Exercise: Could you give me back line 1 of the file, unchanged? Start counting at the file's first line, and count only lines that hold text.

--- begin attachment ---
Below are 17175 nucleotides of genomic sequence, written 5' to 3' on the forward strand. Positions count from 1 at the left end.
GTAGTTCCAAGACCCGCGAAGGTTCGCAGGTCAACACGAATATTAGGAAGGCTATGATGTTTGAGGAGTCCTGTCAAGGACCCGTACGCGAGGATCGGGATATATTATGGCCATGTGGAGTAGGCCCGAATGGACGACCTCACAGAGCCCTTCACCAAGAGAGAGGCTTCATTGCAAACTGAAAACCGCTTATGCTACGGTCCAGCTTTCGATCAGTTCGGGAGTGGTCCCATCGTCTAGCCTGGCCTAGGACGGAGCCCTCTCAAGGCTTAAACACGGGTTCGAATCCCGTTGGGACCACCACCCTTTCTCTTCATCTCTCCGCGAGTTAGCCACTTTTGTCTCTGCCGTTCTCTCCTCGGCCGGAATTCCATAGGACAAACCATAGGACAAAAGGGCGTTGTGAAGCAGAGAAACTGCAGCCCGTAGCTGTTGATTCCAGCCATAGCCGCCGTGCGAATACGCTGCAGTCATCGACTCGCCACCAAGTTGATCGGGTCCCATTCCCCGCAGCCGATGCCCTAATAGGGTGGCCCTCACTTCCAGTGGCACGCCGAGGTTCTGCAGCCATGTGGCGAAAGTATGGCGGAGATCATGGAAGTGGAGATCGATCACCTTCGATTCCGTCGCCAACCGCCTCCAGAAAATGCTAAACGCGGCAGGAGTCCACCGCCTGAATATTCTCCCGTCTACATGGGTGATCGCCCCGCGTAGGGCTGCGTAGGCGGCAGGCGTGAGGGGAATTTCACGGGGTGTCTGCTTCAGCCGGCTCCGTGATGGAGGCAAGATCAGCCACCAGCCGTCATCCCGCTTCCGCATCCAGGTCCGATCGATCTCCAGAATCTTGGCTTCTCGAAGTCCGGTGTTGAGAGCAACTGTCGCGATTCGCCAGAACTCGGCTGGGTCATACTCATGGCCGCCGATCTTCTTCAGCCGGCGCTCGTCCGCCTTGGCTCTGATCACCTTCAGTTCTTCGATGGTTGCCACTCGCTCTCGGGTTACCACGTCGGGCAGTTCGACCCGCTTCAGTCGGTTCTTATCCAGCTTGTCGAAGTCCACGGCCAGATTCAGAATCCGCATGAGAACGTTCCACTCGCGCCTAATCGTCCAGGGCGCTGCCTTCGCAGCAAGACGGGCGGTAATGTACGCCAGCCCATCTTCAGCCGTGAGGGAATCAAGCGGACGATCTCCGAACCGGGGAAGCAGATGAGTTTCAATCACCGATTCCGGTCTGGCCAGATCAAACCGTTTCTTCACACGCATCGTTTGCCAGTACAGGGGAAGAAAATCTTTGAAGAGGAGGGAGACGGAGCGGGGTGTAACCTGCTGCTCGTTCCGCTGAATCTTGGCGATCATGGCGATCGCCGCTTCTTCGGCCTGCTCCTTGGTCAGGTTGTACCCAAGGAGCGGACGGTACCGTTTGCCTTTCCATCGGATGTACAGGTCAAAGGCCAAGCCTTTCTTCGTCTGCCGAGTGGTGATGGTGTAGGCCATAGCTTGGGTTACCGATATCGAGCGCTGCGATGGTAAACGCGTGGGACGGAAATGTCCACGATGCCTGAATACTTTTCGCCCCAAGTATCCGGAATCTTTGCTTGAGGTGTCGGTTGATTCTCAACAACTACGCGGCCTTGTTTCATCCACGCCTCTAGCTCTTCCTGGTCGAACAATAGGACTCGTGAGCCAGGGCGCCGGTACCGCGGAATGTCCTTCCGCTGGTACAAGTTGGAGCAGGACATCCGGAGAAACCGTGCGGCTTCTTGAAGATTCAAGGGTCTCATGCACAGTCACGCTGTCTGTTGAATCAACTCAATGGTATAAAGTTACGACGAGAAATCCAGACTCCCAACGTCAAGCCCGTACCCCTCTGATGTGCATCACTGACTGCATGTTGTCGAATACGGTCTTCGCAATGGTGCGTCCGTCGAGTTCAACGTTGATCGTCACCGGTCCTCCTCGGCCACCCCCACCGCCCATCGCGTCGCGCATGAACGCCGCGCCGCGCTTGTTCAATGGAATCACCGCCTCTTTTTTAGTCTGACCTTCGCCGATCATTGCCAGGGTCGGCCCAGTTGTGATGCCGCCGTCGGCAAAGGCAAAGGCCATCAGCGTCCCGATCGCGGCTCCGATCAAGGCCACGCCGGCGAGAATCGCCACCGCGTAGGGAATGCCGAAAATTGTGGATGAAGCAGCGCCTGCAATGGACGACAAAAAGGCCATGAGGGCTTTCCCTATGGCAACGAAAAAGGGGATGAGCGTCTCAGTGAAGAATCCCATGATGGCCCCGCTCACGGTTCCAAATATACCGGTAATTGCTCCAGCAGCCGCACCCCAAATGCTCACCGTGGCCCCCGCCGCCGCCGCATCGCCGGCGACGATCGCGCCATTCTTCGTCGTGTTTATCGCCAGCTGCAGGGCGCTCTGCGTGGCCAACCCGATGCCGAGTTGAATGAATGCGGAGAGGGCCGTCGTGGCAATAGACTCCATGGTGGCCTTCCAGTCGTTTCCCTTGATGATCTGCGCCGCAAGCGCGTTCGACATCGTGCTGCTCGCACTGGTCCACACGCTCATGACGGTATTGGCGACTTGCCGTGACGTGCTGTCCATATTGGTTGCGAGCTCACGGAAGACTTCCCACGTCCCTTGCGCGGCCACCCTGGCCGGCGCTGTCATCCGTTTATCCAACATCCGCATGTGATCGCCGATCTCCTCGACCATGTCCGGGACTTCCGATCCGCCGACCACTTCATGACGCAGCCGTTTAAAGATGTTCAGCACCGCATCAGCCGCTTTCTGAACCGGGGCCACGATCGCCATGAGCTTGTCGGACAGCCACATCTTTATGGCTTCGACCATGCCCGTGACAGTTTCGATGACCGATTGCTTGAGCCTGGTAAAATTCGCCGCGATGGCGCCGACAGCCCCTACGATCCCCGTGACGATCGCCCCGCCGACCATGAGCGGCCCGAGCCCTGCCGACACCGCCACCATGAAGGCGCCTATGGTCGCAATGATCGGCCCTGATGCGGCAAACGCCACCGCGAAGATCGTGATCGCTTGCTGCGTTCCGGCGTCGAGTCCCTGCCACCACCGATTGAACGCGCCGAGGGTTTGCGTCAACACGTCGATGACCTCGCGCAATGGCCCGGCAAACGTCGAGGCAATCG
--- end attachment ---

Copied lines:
Below are 17175 nucleotides of genomic sequence, written 5' to 3' on the forward strand. Positions count from 1 at the left end.